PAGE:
My father in law called me a 'heiffer' when I went from a size 10 to a 12 (I am tall and didn't feel big) at the beginning of thyroid and pituitary problems thirty years ago.

My mother in law to this day tells my husband that my hashimoto's, hypoadrenalism, pituitary tumour etc are self-diagnosed and made up, that I am just too lazy.

I have more, but I just wanted to send out understanding sympathy. As if dealing with being ill wasn't enough!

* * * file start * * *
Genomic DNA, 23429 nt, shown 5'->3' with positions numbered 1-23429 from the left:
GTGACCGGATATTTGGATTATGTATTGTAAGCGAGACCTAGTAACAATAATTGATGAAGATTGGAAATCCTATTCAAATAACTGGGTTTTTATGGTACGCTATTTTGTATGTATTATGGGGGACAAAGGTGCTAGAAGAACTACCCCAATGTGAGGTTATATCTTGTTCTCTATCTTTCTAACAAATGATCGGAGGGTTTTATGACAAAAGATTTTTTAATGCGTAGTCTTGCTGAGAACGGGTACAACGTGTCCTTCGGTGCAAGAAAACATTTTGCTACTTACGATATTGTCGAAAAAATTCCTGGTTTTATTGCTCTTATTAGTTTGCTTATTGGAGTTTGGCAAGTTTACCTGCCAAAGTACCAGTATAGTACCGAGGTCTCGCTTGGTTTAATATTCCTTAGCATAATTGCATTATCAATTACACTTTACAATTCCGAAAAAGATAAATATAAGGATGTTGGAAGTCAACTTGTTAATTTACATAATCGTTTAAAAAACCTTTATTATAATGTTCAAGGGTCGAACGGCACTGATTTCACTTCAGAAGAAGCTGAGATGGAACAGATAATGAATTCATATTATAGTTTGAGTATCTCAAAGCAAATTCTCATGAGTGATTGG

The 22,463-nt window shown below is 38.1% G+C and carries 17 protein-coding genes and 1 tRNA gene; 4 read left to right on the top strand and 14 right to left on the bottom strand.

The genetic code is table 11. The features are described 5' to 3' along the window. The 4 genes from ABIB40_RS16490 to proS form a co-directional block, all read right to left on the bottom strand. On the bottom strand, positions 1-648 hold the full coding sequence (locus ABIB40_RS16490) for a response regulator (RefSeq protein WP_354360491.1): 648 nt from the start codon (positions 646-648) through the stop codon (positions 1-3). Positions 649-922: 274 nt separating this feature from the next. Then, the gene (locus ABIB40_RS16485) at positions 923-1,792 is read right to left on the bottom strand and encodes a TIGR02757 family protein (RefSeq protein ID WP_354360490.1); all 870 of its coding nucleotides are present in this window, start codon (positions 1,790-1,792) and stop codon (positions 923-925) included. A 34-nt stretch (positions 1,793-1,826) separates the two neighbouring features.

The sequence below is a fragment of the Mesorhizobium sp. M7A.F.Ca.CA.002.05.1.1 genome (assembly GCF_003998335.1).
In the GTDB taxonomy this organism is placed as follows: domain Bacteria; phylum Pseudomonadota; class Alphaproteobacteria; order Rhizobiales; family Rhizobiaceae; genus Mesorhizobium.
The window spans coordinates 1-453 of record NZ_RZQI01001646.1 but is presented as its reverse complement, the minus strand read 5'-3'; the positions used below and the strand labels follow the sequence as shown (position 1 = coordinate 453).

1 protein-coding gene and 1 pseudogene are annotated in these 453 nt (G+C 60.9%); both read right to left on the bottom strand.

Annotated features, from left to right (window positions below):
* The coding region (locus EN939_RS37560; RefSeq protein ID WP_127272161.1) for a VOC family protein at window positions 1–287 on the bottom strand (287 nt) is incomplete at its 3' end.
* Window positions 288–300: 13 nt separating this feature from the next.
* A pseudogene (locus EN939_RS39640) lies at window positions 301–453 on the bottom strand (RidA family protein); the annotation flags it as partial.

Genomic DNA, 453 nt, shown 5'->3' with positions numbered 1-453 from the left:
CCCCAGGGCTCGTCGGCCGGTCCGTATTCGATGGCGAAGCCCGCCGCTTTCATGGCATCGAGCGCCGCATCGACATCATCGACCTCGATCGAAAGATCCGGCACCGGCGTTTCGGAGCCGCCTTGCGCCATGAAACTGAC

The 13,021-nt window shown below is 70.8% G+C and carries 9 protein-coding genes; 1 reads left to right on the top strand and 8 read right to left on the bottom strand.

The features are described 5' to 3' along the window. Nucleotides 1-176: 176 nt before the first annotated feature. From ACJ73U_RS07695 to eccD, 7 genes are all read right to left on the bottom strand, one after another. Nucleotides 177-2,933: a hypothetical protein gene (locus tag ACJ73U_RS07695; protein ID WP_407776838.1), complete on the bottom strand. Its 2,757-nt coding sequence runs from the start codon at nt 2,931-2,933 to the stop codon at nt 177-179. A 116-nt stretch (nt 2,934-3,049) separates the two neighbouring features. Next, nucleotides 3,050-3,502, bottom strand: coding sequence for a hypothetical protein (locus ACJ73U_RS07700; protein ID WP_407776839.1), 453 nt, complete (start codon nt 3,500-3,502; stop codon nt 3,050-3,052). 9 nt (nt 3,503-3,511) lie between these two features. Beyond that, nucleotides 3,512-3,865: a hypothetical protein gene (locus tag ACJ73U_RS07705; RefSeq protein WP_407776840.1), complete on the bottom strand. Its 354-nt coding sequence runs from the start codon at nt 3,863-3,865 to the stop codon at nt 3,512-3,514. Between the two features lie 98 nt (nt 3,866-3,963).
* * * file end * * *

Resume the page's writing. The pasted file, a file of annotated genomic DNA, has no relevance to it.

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Hey you guys, I'm living in Germany and I am new here too sort of...was missed diagnosed 4 years ago and told I had Vasculitis and joined another group and thought I was slowly about stress. Ok so after learning more than my doctor I left her and found a functional of difference. So for the last 2 years I have been recovering and feel amazing but found this site due to a symptom I had...peeling hands!!!!!!! Saved and now not going meds were too low so kicked them up a few grams and hoping that takes care of it...will let you know. The real deal for my healing was going gluten, soy and dairy free. I lost the weight, grew hair, stopped sleeping 14 hours and feel amazing. I started a website for gluten, dairy and soy free living. Plus I do cooking classes and home visits to help transform your cooking. It might inspire some of you who have not taken this critical leap to healing. Check it out!! God I found you all!